Here is Liberty’s starting offensive line, from left to right…
LT Tanner Hartman (6-4, 280, Jr.): Third year as a starter. Right tackle the last two seasons
LG Lucas Holder (6-4, 295, Jr.): Started last season until an injury sidelined him
C Dontae Duff (6-1, 310, r-Fr.): First college game
RG Aharown Campbell (6-5, 355, Sr.): Part-time starter his whole career
RT Sam Isaacson (6-6, 305, r-Fr.): First college game
Though Liberty’s starting offensive line is a little bigger than most starting lines, two of their starters will be playing in their first collegiate game. Ken Ekanem will go head-to-head with Tanner Hartman, who is Liberty’s best player up front. Sam Issacson will make his first college appearance opposite Vinny Mihota. If Tim Settle lines up across from Aharown Campbell, we might have a legitimate earthquake in Lane Stadium. That’s almost 700 pounds of beef colliding.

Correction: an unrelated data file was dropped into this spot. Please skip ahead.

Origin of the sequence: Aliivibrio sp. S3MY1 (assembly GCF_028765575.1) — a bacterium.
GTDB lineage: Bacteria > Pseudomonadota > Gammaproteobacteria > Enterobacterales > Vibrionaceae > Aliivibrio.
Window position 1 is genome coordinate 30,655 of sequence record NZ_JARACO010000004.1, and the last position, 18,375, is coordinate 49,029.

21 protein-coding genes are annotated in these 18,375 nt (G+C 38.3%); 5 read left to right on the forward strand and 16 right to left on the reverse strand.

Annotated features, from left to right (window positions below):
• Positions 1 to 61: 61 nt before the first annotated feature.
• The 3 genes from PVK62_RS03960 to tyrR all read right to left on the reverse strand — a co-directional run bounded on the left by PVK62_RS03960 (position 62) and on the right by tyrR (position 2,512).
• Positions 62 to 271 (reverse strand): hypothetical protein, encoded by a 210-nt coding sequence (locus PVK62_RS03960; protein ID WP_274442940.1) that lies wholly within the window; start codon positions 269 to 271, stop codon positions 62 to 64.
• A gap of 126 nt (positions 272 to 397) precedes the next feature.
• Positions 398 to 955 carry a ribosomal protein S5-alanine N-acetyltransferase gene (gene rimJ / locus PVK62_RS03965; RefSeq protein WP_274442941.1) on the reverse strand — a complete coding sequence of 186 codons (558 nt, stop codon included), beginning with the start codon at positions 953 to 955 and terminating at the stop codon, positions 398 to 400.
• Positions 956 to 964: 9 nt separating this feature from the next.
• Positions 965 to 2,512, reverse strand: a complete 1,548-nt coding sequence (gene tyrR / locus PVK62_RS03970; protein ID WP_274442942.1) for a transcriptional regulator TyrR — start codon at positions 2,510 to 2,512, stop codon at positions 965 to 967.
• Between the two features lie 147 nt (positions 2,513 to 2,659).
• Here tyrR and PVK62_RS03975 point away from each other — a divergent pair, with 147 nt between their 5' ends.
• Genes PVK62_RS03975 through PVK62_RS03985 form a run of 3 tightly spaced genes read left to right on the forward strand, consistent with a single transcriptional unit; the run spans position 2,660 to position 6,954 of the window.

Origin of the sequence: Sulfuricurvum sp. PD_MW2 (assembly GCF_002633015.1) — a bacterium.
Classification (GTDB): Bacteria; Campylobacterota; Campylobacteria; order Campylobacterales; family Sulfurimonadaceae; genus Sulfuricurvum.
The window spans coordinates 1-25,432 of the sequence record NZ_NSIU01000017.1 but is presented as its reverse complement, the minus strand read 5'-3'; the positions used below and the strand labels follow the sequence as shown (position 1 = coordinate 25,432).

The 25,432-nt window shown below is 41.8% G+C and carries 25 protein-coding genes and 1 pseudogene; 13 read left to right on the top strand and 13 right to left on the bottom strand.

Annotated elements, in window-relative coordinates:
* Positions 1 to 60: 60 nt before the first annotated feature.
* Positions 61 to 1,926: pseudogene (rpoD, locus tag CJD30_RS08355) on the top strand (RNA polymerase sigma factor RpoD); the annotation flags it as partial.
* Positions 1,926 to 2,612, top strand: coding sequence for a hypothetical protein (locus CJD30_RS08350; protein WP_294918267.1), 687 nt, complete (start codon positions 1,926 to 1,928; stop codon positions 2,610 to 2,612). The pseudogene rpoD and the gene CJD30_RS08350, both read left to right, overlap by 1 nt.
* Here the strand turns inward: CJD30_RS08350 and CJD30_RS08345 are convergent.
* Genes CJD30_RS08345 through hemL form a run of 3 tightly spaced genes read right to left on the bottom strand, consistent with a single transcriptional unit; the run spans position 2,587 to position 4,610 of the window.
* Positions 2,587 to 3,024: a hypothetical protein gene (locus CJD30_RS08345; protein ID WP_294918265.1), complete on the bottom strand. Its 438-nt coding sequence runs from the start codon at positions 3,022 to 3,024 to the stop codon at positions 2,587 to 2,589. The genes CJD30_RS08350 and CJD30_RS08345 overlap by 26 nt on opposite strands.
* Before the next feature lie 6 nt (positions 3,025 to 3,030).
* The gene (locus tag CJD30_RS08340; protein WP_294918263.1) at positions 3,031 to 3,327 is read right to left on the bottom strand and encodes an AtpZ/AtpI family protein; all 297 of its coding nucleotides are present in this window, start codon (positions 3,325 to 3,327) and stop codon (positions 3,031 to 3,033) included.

Though they slipped a bit last season, Liberty is a solid FCS program. However, this game isn’t about Liberty. This game is about Virginia Tech. If the Hokies execute, they’ll run the Flames off the field because of superior speed and athleticism. Only the Hokies can stop themselves in this game. They made a habit of doing exactly that against FCS teams from 2006-10, but things got a lot better in those games under Scot Loeffler and his staff, and I expect they’ll go well with Justin Fuente and Brad Cornelsen in charge.
Here are Fuente’s last two games against FCS games…
Austin Peay: 63-0